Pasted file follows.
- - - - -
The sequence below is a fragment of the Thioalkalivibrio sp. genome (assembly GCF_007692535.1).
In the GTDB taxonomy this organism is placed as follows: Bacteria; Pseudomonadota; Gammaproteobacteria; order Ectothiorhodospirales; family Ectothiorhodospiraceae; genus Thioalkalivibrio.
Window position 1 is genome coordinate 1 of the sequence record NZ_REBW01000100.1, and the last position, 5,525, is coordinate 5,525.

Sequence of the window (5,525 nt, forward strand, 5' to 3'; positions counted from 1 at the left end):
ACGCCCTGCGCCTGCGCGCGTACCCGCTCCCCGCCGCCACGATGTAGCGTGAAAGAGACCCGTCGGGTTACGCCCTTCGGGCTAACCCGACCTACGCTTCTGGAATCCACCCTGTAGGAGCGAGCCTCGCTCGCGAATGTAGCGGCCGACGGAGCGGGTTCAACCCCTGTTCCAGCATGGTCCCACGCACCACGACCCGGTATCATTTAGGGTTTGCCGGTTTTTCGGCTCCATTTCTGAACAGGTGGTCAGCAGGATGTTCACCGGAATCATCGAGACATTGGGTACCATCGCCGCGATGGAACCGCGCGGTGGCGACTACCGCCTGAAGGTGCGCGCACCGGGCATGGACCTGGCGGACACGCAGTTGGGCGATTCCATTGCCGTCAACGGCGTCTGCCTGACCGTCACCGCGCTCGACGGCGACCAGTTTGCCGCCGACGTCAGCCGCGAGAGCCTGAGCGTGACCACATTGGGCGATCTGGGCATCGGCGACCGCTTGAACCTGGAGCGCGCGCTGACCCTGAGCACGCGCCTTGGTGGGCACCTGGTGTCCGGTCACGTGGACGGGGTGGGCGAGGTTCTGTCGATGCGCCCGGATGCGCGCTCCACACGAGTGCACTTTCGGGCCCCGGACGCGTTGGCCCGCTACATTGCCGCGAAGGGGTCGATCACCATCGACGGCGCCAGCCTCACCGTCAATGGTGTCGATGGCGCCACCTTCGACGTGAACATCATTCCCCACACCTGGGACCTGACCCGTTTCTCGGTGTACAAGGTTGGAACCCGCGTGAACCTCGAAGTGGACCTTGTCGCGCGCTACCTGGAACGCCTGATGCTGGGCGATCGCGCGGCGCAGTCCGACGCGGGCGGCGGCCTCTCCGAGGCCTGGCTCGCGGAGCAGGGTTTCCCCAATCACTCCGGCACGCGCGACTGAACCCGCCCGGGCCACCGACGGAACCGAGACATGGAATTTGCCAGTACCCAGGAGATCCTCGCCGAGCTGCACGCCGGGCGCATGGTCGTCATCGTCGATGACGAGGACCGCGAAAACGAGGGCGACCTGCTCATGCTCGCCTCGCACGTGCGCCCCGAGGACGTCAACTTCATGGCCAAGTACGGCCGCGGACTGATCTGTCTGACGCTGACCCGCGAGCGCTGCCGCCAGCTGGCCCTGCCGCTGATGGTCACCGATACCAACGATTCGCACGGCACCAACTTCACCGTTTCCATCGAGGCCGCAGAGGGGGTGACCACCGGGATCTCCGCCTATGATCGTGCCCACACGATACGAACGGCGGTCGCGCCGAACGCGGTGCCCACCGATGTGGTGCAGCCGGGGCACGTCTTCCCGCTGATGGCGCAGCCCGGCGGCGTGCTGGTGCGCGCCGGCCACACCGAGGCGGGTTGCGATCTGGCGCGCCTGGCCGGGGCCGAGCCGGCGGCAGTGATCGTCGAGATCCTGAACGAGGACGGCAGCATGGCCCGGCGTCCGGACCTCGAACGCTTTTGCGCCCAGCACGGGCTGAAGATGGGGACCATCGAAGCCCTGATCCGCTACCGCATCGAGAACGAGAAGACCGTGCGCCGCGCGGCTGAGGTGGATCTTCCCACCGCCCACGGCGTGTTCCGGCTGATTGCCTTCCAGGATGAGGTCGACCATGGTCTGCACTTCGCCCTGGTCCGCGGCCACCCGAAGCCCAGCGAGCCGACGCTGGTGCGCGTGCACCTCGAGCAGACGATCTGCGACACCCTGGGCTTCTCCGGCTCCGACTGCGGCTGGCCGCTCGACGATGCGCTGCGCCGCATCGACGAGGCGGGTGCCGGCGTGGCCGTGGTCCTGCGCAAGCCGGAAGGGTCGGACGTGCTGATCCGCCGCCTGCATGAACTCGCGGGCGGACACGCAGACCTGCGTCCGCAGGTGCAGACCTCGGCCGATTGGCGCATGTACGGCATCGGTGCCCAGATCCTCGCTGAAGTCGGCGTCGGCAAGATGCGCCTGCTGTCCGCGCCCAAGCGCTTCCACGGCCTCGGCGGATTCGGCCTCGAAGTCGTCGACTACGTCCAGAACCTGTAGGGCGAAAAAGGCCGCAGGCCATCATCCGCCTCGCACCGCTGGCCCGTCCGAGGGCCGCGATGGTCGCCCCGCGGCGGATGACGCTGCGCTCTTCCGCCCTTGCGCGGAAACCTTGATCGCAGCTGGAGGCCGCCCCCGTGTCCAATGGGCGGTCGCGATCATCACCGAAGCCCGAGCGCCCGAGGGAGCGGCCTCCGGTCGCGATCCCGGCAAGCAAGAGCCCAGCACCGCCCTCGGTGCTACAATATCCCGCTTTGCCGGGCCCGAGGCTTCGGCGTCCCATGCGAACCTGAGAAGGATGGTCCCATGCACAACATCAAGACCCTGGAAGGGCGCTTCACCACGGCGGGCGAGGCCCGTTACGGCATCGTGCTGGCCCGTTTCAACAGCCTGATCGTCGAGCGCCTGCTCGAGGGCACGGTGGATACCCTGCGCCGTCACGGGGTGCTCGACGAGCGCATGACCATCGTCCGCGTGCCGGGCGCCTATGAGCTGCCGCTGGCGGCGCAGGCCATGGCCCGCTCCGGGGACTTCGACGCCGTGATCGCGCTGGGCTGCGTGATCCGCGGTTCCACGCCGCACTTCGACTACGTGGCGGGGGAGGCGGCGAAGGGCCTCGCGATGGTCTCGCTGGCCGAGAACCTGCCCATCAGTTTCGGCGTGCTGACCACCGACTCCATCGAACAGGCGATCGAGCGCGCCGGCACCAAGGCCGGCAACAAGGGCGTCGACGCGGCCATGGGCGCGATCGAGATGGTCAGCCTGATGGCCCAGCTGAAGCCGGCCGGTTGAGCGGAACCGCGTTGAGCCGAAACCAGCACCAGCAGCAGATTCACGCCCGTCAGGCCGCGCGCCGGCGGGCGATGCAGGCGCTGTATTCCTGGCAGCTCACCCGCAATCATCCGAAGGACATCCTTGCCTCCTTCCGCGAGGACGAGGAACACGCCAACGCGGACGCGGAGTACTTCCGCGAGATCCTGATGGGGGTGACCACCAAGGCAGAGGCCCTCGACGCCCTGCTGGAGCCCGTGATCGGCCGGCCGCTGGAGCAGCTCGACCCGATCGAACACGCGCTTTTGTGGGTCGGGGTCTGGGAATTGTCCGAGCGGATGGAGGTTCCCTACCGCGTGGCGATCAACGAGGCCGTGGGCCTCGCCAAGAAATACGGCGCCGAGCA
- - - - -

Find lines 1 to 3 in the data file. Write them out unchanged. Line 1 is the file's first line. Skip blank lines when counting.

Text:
The sequence below is a fragment of the Thioalkalivibrio sp. genome (assembly GCF_007692535.1).
In the GTDB taxonomy this organism is placed as follows: Bacteria; Pseudomonadota; Gammaproteobacteria; order Ectothiorhodospirales; family Ectothiorhodospiraceae; genus Thioalkalivibrio.
Window position 1 is genome coordinate 1 of the sequence record NZ_REBW01000100.1, and the last position, 5,525, is coordinate 5,525.